Several research and studies have analyzed and investigated the effect of class sizes in schools on the attitude, outcomes, and behavior of students. An overwhelming majority of these research and studies focused on elementary, pre-school and the middle-level effects of the class size on achievement, progress, and welfare of students. As a result, from the research done previously on this topic, the conventional knowledge of parents, policymakers, students, teachers, and instructors was that small class result to improvement in student improvement in learning activities and their co-curricular activities. This wisdom has support from empirical research and evidence universally. However, other studies have refuted these assumptions on the effect of small classes on the performance of students despite an overwhelming support from other studies. In their argument, they claim that the effect of class size has a marginal impact on the outcome of students (Birenbaum, Earl, Heritage et al, pg. 120).
There were difficulties in assessing the actual size of classrooms and their influence on student performance like achievement were; the classrooms themselves were not observed directly but proxied by the ratio of pupil-teacher at the school state and district level. This approximation and ration evaluation were key in determining the impact of the teacher-student ration on the outcomes of the student progress in schools. The second challenge was that the data sets used in the analysis of this research were cross-sectional that did not allow introduction or declaration of one fixed variable for the students, teachers, classrooms and the effects of schools. In addition, the size of the classroom has a possibility of becoming endogenous on the outcome of students. Nonetheless, the consensus among researchers has it that if the sizes of classes are important variables in the research, then it has a pronounced effect on the lowest grade levels (Angrist, Lavy, Leder-Luis and Shany, 2017).
Small classes have a greater advantage since it reduced the ratio of teacher to student. This increases the concentration, academic progress and bridging the bond between the students and teachers. Small classes do not necessarily mean the physical construction of classrooms but the number of students available in that class compared to the teacher. In most cases, from the inferential research, students have a low level of concentration, teacher-student communication, and performances in large classes. This is mainly because the teachers are not capable to manage the concentration and monitor the development and performance of the student due to the workload. This paper is of interest since it seeks to find the effect of class sizes on the performance of the students even all educational equipment is of the standard. Some parents are misled by the performance of an institution or school without looking at the teacher-student ratio (Class size) that will be essential in the development of the students' academic and co-curricular performances. This paper will evaluate critical issues in order to have an accurate conclusion on the topic. First, it will use reliable and feasible estimation methods of the class size that will form the main basis for the research (Angrist, Lavy, Leder-Luis and Shany, 2017).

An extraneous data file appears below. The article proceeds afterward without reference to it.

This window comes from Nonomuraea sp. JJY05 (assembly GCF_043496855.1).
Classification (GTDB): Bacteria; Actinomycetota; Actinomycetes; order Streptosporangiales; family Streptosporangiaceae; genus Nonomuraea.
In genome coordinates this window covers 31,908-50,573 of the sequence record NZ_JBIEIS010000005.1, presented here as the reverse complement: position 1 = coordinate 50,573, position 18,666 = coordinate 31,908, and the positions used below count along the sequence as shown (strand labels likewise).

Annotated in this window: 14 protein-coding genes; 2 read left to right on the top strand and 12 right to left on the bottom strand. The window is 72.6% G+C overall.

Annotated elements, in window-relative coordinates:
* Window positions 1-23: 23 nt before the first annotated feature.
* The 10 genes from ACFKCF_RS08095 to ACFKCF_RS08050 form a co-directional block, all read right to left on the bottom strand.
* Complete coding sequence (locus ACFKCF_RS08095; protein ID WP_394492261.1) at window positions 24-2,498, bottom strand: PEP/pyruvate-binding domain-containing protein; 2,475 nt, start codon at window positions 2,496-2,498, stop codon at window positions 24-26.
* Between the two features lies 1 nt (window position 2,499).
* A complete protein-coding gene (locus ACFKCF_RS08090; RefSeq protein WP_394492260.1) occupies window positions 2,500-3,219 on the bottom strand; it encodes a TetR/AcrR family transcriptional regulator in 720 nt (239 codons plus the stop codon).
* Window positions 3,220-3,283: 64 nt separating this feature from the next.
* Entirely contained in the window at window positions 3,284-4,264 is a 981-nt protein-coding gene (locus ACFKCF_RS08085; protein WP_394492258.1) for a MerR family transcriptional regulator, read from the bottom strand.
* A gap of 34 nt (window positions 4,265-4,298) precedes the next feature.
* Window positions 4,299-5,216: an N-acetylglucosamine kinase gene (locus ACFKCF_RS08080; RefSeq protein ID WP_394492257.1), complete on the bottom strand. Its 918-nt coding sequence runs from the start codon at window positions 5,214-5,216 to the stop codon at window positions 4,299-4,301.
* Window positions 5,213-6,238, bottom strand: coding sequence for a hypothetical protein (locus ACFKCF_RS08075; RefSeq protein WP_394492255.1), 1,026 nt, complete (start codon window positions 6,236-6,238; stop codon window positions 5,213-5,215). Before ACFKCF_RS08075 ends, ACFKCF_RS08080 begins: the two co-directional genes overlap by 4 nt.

Different methods of Estimate Class Size
The best empirical evidence on the impacts of the size of classroom reduction comes from Tennessee-student-teacher-Achievement-Ratio experiment (the S.T.A.R). Application of a randomized experiment is the most preferred method of experimentation since there is no bias during and after conducting an experiment of a social science. In the star, more than 11500 students and teachers totaling to 1300 in seventy-nine Tennessee elementary institutions were assigned to small regular sized classes randomly from 1985 to 1989. During the experiment, the student samples were in kindergarten up to the third grades. As a result, any differences in the outcome of the STAR experiment was attributed with a lot of confidence since it applied the use of random sampling too small based classes on the student achievement levels, parental involvement and socioeconomic backgrounds (Angrist and Lavy, 1999).